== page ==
The four star Mövenpick Hotel Hamburg was converted from a water tower built in 1863. The protected landmark, which supplied water to part of the city until 1961, is located in the Schanzenpark in central Hamburg. Aside from the cool escalator in a tunnel which the kids will want to ride on more than once, part of the fun is deciding which way to go when you leave the lifts as all floors are octagonal. In July and August the hotel has a special offer running with free beds for children.
The hotel is only a few minutes walk from an underground station, and it’s also walking distance of the vibrant nightspots of St Pauli.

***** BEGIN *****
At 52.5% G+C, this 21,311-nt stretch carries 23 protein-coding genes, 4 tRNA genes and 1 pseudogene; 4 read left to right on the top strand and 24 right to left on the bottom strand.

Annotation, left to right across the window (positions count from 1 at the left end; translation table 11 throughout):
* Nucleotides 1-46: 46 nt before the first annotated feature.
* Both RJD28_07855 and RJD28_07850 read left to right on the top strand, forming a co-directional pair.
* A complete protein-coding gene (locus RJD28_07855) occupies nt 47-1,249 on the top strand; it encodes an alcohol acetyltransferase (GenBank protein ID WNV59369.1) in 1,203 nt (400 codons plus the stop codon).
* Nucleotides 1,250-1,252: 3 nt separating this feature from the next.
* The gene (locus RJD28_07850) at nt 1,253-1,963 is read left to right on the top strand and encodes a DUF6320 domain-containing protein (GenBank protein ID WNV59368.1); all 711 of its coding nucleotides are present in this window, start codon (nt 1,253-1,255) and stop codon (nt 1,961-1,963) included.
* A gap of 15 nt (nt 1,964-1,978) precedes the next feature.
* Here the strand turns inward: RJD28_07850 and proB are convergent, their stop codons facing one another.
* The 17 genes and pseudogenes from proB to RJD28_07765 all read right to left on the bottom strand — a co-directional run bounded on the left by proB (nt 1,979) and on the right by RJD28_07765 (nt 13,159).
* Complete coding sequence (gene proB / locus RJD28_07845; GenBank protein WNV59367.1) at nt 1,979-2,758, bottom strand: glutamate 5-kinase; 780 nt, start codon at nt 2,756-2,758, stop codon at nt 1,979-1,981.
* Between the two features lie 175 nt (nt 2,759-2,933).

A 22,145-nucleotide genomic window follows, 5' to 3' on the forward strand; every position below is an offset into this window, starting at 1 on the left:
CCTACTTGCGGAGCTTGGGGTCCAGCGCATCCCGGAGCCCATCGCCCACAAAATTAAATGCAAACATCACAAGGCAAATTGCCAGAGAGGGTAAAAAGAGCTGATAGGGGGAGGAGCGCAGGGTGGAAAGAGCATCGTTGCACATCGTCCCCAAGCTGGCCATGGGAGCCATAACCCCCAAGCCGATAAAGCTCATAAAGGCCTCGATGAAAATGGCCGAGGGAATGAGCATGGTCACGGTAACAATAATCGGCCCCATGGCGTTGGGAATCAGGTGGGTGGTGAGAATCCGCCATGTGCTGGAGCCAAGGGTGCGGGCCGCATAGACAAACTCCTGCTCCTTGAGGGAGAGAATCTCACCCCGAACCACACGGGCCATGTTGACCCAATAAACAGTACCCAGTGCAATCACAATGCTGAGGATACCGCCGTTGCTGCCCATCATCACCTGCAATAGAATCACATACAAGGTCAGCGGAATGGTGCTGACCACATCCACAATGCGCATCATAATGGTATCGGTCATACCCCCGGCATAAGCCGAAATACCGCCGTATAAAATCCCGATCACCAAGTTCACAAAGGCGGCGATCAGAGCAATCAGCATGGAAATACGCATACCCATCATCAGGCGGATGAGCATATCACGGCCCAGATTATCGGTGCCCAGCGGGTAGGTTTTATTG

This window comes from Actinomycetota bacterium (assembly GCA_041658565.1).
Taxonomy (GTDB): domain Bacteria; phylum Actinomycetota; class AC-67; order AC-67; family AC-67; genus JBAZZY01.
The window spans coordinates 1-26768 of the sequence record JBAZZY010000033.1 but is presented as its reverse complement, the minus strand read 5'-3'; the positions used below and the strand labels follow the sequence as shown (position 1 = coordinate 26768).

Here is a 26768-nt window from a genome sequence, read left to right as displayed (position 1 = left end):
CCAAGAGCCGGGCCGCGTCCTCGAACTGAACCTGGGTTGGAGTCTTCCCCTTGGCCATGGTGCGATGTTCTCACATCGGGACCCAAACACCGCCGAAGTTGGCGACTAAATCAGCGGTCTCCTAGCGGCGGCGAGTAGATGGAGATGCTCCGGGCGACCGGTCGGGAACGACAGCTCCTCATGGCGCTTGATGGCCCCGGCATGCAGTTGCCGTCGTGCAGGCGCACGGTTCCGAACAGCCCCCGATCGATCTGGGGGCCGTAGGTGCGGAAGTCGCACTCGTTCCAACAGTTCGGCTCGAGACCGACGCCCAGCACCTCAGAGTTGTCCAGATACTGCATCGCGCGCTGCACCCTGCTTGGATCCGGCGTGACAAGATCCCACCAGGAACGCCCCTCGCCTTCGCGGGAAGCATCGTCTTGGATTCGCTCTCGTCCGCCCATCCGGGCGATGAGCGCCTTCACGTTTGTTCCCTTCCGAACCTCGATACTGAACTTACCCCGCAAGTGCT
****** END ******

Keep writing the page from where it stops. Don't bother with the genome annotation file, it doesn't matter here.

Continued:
This post is part of our 2012 Adventure Islands Season. We spent summer 2012 exploring Iceland and The Faroes, researching what’s on offer for adventure seeking families. We’re grateful to Smyril Line for help with transport, to Berghaus and Thule who helped equip us for the journey. And to Mövenpick Hotel Hamburg who looked after us so attentively on our overnight stop in Hamburg. All experiences, views and opinions are however, as ever, our own.
You can see a map of our journey on The Family Adventure Project Punkt! and view some exclusive behind the scenes photos and video of what we got up to.